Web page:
Why McDonald's Arches Are Golden
McDonald's definitely knows a thing or two about being bigger than life. More than 100 billion people have been served under its Golden Arches...
The strength of large-cap value stocks is stumping a lot of traders since conventional wisdom suggests that small-cap growth should lead major rallies. It just goes to show that sometimes you need to throw aside what you think you know, and focus instead on what's really happening.
I've heard from some of my new readers here at Minyanville that they want to fight this tape, with one stating in e-mail that the market "has more work to do lower." Maybe, who knows? But I still see some great opportunities on the long side.
The third-best performing Dow stock on Friday was one that I like a lot right now, and have been noting in my advisory services since January 2006. It's got value, it's got momentum, and it happens to have the sweetest looking INDU chart coming out of last week's dip. So grab a pack of ketchup and a napkin, and let me explain why Big Mac is golden.
McDonald's (MCD) definitely knows a thing or two about being bigger than life. More than 100 billion people have been served under its Golden Arches -- although I must admit, the company stopped counting in 1994. It's no wonder, since keeping track of hamburger sales across 31,000 restaurants in more than 120 countries is a serious undertaking.
To keep its grills sizzling in all these restaurants, the company also runs a gigantic marketing budget of $2 billion, which for scale is roughly equal in size to the total economic output of the Central American nation of Belize. That's a whole lot of "I'm Lovin' It" on the airwaves.
This kind of advertising firepower has been driving McDonald's efforts to rebrand itself by blasting away at its Super Size Me reputation. It's not exactly going to cater a PETA luncheon anytime soon, but snazzy new décors and trendy menu items like gourmet salads, yogurt parfaits and premium coffees are the real signs of change.
These initiatives have been focused on enticing adults into visiting this restaurant chain that is already loved by kids. At a meeting with analysts last month, the company's chief marketing officer noted that MCD's beverage strategy will mimic that of its high-end chicken offerings. There, the company started by upgrading its venerable McNuggets to an all-white-meat recipe. This opened the door to follow-up offerings including its Chicken Select strips and Premium Chicken Sandwiches as the market accepted its flight of fancy in the poultry space.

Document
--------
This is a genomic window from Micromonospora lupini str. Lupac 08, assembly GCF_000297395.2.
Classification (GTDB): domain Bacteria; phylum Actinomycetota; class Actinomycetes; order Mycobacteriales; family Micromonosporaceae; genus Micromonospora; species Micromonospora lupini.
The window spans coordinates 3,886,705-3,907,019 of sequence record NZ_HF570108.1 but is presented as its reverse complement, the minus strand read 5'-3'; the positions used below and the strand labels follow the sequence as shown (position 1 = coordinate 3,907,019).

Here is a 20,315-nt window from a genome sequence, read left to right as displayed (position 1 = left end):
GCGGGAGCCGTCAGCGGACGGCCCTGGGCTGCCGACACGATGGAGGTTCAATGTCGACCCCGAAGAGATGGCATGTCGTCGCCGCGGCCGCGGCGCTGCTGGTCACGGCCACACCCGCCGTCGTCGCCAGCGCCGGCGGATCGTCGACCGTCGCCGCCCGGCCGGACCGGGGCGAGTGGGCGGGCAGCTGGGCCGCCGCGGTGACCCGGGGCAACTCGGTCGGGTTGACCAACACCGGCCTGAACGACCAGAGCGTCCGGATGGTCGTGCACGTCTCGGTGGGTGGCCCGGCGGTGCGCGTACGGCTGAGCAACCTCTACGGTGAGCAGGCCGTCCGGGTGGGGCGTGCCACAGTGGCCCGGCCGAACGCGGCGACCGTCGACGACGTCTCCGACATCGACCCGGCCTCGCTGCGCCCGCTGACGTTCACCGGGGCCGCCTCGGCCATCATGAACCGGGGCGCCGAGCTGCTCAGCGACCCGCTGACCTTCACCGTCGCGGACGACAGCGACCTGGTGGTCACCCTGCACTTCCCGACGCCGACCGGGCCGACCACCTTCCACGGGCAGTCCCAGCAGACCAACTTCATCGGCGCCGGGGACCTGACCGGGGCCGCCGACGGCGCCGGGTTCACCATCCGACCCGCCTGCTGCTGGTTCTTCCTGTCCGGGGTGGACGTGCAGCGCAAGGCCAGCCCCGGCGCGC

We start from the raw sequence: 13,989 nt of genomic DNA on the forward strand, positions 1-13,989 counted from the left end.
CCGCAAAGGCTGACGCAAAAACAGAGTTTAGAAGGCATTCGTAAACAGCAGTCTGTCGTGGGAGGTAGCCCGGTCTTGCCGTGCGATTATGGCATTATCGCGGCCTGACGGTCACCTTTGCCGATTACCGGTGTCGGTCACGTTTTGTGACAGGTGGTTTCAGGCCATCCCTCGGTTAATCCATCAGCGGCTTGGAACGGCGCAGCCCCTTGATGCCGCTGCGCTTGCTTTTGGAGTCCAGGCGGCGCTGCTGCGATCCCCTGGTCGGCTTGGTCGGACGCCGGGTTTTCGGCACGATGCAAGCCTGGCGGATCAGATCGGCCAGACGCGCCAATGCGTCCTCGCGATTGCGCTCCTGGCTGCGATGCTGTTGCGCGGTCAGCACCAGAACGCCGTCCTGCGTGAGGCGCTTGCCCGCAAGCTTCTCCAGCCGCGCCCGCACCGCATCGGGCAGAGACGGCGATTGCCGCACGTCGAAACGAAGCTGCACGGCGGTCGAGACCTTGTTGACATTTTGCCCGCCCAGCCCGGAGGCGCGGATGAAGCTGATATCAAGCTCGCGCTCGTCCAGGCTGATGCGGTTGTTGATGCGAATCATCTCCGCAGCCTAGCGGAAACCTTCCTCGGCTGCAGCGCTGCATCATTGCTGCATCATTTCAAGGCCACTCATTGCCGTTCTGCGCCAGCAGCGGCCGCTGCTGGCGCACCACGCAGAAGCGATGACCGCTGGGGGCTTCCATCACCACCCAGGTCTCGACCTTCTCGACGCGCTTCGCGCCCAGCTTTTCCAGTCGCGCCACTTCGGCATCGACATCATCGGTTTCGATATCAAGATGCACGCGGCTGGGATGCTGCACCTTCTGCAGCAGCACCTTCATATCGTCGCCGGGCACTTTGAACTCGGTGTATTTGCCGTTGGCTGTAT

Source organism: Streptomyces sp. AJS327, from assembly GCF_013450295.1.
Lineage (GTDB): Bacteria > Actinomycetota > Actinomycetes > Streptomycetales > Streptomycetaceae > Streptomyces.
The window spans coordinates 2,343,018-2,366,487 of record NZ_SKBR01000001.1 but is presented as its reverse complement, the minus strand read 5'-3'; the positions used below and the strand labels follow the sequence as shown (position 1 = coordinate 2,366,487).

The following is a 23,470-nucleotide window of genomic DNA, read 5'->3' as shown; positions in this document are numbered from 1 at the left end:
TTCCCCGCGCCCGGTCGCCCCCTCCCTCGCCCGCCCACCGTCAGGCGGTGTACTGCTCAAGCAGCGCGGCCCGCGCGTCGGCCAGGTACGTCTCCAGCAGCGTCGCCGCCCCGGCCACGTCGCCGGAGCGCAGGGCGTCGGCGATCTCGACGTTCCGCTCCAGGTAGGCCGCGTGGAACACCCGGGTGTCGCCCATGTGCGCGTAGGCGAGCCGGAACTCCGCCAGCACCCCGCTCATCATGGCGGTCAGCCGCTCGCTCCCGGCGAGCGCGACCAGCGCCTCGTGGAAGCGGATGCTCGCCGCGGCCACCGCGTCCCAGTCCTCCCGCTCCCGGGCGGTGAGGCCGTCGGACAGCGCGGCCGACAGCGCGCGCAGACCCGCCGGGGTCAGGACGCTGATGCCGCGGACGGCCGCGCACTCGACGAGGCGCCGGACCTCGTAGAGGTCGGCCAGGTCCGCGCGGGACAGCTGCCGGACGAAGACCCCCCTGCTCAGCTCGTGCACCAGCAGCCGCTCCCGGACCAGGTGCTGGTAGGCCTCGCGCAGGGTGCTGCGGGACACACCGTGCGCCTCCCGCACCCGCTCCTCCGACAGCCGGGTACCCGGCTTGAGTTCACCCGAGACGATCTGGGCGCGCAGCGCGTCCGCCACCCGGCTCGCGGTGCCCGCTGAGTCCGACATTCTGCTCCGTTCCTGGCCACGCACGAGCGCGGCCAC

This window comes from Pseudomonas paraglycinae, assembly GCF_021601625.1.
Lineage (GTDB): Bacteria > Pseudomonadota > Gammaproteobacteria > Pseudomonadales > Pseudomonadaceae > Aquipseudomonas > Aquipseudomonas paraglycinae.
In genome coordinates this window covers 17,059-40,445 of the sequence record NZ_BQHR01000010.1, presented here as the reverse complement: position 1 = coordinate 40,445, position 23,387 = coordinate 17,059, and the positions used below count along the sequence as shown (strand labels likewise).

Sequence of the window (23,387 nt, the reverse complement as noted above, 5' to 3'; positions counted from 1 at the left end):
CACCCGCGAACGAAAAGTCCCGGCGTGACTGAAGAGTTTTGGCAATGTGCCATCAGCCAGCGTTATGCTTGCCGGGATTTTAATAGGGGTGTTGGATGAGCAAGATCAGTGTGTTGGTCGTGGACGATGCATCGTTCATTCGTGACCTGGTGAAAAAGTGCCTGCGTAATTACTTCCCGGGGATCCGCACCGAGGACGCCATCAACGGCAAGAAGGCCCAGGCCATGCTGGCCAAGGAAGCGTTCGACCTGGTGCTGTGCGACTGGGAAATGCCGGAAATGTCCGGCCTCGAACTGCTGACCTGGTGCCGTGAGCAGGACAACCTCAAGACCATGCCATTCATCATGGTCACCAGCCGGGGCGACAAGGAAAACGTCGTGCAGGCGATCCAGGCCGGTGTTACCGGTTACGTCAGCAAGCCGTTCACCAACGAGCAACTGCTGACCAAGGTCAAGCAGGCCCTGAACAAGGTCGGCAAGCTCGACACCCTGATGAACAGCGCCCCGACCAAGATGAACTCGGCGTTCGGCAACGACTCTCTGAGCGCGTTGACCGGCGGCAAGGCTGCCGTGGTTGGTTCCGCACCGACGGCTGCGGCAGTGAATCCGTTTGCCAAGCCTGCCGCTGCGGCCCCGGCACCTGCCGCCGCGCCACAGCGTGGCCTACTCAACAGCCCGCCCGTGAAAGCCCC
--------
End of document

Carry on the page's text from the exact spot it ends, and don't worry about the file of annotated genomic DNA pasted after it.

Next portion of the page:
Following the success of this strategy in the company's chicken offerings, the vanguard for the beverage line was the decision to start offering cups of Seattle's Best Coffee -- a division of Starbucks (SBUX) -- at its locations. Now, plans call for a continued push into coffee-based drinks as well as fruit smoothies. Also, look for a shift towards bottled "alternative" beverages such as teas, flavored waters, energy drinks and juices. Not only are they a nice alternative to carbonated drinks, but they are handier for drive-thru customers prone to spillage, and they also carry higher margins.
Again, these initiatives are mainly focused on older guests. And while the company is trying to bring in a wider range of customers, it isn't forgetting about the children who already love McDonald's Happy Meals and Playlands. To continue its success with kids and head off slowing Happy Meal sales, McDonald's is concentrating on making its children's menu more acceptable to health-conscious parents. As it stands now, the average American child consumes 2.2 Happy Meals per month. (I think the other 0.8 of a meal fell on the floor.) The stigma that McDonald's food currently carries prevents moms and dads from increasing this to, let's say, four meals per month, which would add a whole percentage-point to the company's same-store sales figures.
The super-sized marketing budget will help point out new choices for Happy Meals such as milk in lieu of soda and apples instead of fries. Another solution would be to include apples or a veggie free of charge. Nonetheless, 20% of the $2 billion marketing budget will be spent on ads touting active lifestyles, children's health and the higher quality of McDonald's meal offerings.
I believe these efforts will gain traction, as the sheer number of McDonald's locations -- with the corresponding convenience created -- will instill a powerful urge to try out these new menu items. It's this combination of familiarity, fancy newness and accessibility that helped Madonna maintain a successful career, and it is helping McDonald's regain lost prominence.
Marketing magic aside, there are some financial catalysts that should help shares move higher as well. The company's balance sheet, as it stands now, is underleveraged as it continues to increase the number of franchised locations vs. those that are company operated. McDonald's also generates tons of cash, and it had a 5% free cash flow yield in 2006, which is expected to increase to 8% this year. Conservatively, I expect the company will repurchase $1 billion worth of its own shares over the next year as it optimizes its debt burden. If this is so, the total share buyback authorization for the next two years would climb to nearly $7 billion.
Although shares are up 16% so far this year, I still think newcomers can add them to their portfolio with confidence. Earnings per share growth is likely to remain in the high single-digits over the near term, which gets me to a 2009 EPS estimate of $3.22. As its return on invested capital has been improving lately, McDonald's should see its price/earnings multiple move towards the higher reaches of its five-year range, near 20X. I like McDonald's for my 15-month target of $64 -- a nice, juicy 28% move from here.
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